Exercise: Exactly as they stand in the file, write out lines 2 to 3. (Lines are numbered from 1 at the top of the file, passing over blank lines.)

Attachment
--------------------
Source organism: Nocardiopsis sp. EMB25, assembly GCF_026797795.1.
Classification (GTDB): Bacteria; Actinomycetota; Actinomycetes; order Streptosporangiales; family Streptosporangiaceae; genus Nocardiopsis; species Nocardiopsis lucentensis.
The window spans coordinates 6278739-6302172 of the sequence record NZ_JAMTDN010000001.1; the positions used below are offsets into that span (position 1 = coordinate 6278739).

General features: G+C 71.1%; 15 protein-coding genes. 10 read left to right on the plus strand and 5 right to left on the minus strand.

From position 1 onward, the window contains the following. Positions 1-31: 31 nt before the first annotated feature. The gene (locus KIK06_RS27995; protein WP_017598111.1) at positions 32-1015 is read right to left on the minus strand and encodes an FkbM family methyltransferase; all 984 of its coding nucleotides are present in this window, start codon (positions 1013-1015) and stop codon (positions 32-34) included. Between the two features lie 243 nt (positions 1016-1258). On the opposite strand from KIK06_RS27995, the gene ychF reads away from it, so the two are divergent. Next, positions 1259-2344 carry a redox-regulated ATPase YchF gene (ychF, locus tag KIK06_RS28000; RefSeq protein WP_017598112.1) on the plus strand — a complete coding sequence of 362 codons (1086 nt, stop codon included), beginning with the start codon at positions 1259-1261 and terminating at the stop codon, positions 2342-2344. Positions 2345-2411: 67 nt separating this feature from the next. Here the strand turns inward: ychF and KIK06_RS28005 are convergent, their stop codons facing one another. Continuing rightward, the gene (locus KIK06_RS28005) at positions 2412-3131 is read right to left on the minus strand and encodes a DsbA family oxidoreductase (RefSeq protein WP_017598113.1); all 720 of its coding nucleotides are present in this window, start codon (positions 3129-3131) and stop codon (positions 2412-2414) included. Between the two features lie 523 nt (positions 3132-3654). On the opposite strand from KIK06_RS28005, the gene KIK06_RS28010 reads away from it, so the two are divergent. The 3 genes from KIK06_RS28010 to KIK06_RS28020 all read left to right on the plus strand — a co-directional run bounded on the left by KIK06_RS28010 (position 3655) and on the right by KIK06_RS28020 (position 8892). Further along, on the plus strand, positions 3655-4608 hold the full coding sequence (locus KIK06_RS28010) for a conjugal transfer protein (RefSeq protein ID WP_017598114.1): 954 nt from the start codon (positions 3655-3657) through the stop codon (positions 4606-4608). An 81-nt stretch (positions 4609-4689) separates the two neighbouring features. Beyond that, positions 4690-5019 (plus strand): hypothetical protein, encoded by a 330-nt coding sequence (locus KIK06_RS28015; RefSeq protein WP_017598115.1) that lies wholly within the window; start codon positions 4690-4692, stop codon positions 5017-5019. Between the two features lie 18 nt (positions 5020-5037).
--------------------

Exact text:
Classification (GTDB): Bacteria; Actinomycetota; Actinomycetes; order Streptosporangiales; family Streptosporangiaceae; genus Nocardiopsis; species Nocardiopsis lucentensis.
The window spans coordinates 6278739-6302172 of the sequence record NZ_JAMTDN010000001.1; the positions used below are offsets into that span (position 1 = coordinate 6278739).